- Play . Show your child the stations ( space them out in as big or as little an area as you feel comfortable with your child) and ask them which they will start with. Most kids will go to each briefly and then go back to each for a second look to really play. When my daughter went to the books I asked her to please read them first by herself and then I would come and read them to her. This gave me enough time to pause what I was doing and join her.
Other Theme Ideas
The links go to posts featuring these simple ideas.
Princess : Books , pink playdough with sequins or beads, princess costume or crown for dress up, build a castle with blocks, make a princess bracelet with a pipe cleaner and pony beads.
Ocean : Books about fish , Tub of water with sea animals, swimming goggles for simple pretend play, under the sea pictures ( blue paper and fish stickers) , fish puzzles.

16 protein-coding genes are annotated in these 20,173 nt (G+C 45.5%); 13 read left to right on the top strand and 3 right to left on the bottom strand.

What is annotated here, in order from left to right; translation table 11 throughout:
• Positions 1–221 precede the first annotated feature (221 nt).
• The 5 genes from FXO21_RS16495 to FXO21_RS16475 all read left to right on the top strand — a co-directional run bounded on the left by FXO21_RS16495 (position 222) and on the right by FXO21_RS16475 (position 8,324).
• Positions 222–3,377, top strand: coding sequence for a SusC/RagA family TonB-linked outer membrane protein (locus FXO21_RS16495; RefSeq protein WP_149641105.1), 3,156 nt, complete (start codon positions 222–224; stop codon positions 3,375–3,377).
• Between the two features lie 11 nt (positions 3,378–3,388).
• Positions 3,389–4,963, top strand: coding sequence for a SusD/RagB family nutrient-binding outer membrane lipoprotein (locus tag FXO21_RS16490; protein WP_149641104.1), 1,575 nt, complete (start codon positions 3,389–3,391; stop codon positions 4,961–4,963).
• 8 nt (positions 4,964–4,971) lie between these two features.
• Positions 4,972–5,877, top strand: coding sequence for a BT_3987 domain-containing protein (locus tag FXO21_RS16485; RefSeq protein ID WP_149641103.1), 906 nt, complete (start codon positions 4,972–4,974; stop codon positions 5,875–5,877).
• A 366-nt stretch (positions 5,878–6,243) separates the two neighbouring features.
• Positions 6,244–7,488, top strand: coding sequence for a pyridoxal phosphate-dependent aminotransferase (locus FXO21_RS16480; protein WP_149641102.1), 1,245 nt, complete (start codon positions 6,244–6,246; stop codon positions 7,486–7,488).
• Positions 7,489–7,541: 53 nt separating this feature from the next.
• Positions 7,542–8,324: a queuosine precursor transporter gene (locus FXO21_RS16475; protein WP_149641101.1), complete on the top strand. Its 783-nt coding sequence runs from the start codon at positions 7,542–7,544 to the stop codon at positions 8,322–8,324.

Bugs : Books about bugs, playdough bugs (add some straws and googly eyes) , egg carton and pipe cleaner caterpillar, draw your own bug ( crayons and paper) , bug puzzles .
ABCs : Alphabet books, playdough with alphabet cookie cutters, alphabet stickers on paper, letter rainbowing, alphabet puzzles.
Cars and Trucks : Car books, make tracks in playdough with cars, make a city with blocks and cars, simple car wash, draw a road on paper and fill it with car and truck stickers.
Cooking : Books about food, cook in the sink, paint with a potato masher, simple grocery store play in the kitchen.
We have been living outside lately and unless it starts really raining I am not sure the playroom will getting many visitors. Here are some of our old favorite toddler activities that my 2 year old and I have been re-visiting over the last few weeks. I hope you find something on this list to turn into an old favorite !
Color & Clean Car Wash
Sound Safari For Toddlers
Fly Swatter Painting
Sidewalk Chalk Games
Play In The Dirt
Painting With Nature
Gardening For Letters
Painting With Water